Rep. Darrell Issa (R-Calif) can't stop issuing subpoenas. Since becoming chairman of the House Oversight and Government Reform Committee in 2011, Issa has issued nearly 100 subpoenas – more than the last three committee chairman combined, according to Rep. Elijah Cummings (D-Md). (Cummings is the ranking member on the oversight committee, but he and Issa really don't like each other.) Cummings points out that Issa's 96 subpoenas have been issued without any debate or vote in the committee. In a letter to Issa, Cummings argues that “issuing unilateral subpoenas with no legitimate justification undermines the credibility of this committee.”
Many of Issa’s efforts appear to pure mischief making — not all of which are appreciated by his own party. Take his persistence with John Kerry. He subpoenaed the secretary of state on May 2, ordering Kerry to appear before the Oversight Committee after the House voted to establish the Benghazi select committee. This subpoena was then was rescinded and followed by another subpoena on May 15 after Issa realized Kerry would be out of the country on the initial hearing date. This second one was withdrawn after House Republicans described Issa's maneuvers as a “procedural snafu.” Kerry has yet to appear.
Then there’s Issa's efforts to subpoena the IRS commissioner, attorney general, the Bank of America, the Department of Health over Obamacare, the U.S. Treasury Department, the Justice Department, the National Park Service, Health Secretary Kathleen Sebulius and 28 years of FEC records. The list goes on and on.
But his most recent subpoena, issued to a senior Obama adviser, has caused much bafflement. Issa has ordered David Simas, the director of the White House Office of Political Strategy, to testify over potential violations of the Hatch Act on July 16. The political strategy office was reopened earlier this year (after Obama closed it in 2011) in a move Issa believes “heightens concerns about the illegal use of taxpayer funds to support congressional campaigns during the 2014 midterm elections.” A congressman demanding testimony from someone in the White House raises issues hackles about separation of powers. Therefore, the White House Counsel has asked Issa to withdraw his request, offering a private meeting to discuss the political strategy office instead.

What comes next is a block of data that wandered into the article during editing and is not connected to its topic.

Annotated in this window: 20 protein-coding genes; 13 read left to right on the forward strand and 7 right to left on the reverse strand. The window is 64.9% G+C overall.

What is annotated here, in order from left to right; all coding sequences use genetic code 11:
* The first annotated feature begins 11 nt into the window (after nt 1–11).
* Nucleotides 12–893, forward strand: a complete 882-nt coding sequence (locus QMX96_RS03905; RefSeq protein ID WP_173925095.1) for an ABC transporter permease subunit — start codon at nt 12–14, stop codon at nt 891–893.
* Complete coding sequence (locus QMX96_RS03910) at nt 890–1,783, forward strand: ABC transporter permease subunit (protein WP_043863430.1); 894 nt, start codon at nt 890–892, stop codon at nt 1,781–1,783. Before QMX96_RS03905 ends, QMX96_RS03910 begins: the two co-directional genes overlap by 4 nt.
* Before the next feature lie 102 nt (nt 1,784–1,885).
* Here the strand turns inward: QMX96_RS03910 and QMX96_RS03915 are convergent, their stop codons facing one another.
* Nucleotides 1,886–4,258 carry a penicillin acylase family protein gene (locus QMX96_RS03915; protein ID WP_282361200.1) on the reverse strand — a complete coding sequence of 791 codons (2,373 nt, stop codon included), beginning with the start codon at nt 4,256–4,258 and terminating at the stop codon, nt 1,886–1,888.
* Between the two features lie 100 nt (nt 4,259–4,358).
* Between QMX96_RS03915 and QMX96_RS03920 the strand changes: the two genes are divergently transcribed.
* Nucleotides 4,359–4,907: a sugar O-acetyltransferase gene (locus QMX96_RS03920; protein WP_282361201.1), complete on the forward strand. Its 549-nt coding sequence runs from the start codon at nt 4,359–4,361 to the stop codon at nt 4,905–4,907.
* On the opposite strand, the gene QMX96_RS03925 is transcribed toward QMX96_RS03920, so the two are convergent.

Even if Issa doesn't withdraw the request, will David Simas come? Paul Light, author of Government by Investigation: Congress, President, and the Search for Answers, 1945–2012, believes Issa has been “overusing the cudgel, and thereby weakening the great investigative threat." Light reckons "at some point, overuse turns the subpoena into a running joke.” Could the Simas subpoena be that moment? Light thinks there is “no chance” that Issa’s subpoena will bring Simas to the Hill tomorrow.
Issa has refused to back down. His spokesman said this morning "the subpoena for Mr. Simas’ testimony remains in effect. The White House has had multiple opportunities to work with Congress to date, and has neglected to do so. Chairman Issa has allowed that if the White House provided the requested information to the Committee, he would reconsider but at present Mr. Simas is still expected to appear at Wednesday’s hearing."
Tomorrow looks set to add another twist in the ongoing battles between Congress and the White House.